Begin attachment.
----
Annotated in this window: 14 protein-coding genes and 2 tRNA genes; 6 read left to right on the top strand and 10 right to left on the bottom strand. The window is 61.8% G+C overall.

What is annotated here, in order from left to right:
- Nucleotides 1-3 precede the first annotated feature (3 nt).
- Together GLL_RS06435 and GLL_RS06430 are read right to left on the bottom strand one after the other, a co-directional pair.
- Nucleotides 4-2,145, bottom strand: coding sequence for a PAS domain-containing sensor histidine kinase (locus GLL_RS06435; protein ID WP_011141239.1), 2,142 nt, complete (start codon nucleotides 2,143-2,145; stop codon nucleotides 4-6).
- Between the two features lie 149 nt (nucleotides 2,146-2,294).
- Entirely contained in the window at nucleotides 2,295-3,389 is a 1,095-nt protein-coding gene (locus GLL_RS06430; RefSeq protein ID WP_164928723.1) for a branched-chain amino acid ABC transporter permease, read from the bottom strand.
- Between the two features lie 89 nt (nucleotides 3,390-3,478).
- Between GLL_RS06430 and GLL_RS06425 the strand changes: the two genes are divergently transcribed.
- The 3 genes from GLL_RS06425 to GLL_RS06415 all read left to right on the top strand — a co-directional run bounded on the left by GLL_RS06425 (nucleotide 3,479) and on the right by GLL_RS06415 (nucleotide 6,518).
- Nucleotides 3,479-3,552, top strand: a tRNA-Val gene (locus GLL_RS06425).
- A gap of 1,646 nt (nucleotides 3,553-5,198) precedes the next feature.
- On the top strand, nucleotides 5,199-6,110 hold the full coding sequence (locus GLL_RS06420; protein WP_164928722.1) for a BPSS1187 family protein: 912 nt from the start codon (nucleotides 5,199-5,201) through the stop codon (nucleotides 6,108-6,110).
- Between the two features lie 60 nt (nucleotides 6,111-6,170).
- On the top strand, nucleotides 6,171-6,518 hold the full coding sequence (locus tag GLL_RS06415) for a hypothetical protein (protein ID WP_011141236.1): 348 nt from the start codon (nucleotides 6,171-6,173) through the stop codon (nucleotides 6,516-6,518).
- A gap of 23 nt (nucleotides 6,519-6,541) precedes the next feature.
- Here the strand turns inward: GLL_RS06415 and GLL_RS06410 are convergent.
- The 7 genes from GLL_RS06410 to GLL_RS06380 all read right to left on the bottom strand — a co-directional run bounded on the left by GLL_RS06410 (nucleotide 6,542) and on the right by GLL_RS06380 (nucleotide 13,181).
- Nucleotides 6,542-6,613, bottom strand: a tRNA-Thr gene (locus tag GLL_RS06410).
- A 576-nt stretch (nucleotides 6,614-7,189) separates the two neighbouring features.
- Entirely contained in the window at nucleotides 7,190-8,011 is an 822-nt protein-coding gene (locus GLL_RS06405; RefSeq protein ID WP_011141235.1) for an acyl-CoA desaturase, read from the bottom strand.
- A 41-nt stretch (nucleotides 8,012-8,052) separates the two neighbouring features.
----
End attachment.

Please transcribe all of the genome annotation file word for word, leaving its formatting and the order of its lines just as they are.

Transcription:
Annotated in this window: 14 protein-coding genes and 2 tRNA genes; 6 read left to right on the top strand and 10 right to left on the bottom strand. The window is 61.8% G+C overall.

What is annotated here, in order from left to right:
- Nucleotides 1-3 precede the first annotated feature (3 nt).
- Together GLL_RS06435 and GLL_RS06430 are read right to left on the bottom strand one after the other, a co-directional pair.
- Nucleotides 4-2,145, bottom strand: coding sequence for a PAS domain-containing sensor histidine kinase (locus GLL_RS06435; protein ID WP_011141239.1), 2,142 nt, complete (start codon nucleotides 2,143-2,145; stop codon nucleotides 4-6).
- Between the two features lie 149 nt (nucleotides 2,146-2,294).
- Entirely contained in the window at nucleotides 2,295-3,389 is a 1,095-nt protein-coding gene (locus GLL_RS06430; RefSeq protein ID WP_164928723.1) for a branched-chain amino acid ABC transporter permease, read from the bottom strand.
- Between the two features lie 89 nt (nucleotides 3,390-3,478).
- Between GLL_RS06430 and GLL_RS06425 the strand changes: the two genes are divergently transcribed.
- The 3 genes from GLL_RS06425 to GLL_RS06415 all read left to right on the top strand — a co-directional run bounded on the left by GLL_RS06425 (nucleotide 3,479) and on the right by GLL_RS06415 (nucleotide 6,518).
- Nucleotides 3,479-3,552, top strand: a tRNA-Val gene (locus GLL_RS06425).
- A gap of 1,646 nt (nucleotides 3,553-5,198) precedes the next feature.
- On the top strand, nucleotides 5,199-6,110 hold the full coding sequence (locus GLL_RS06420; protein WP_164928722.1) for a BPSS1187 family protein: 912 nt from the start codon (nucleotides 5,199-5,201) through the stop codon (nucleotides 6,108-6,110).
- Between the two features lie 60 nt (nucleotides 6,111-6,170).
- On the top strand, nucleotides 6,171-6,518 hold the full coding sequence (locus tag GLL_RS06415) for a hypothetical protein (protein ID WP_011141236.1): 348 nt from the start codon (nucleotides 6,171-6,173) through the stop codon (nucleotides 6,516-6,518).
- A gap of 23 nt (nucleotides 6,519-6,541) precedes the next feature.
- Here the strand turns inward: GLL_RS06415 and GLL_RS06410 are convergent.
- The 7 genes from GLL_RS06410 to GLL_RS06380 all read right to left on the bottom strand — a co-directional run bounded on the left by GLL_RS06410 (nucleotide 6,542) and on the right by GLL_RS06380 (nucleotide 13,181).
- Nucleotides 6,542-6,613, bottom strand: a tRNA-Thr gene (locus tag GLL_RS06410).
- A 576-nt stretch (nucleotides 6,614-7,189) separates the two neighbouring features.
- Entirely contained in the window at nucleotides 7,190-8,011 is an 822-nt protein-coding gene (locus GLL_RS06405; RefSeq protein ID WP_011141235.1) for an acyl-CoA desaturase, read from the bottom strand.
- A 41-nt stretch (nucleotides 8,012-8,052) separates the two neighbouring features.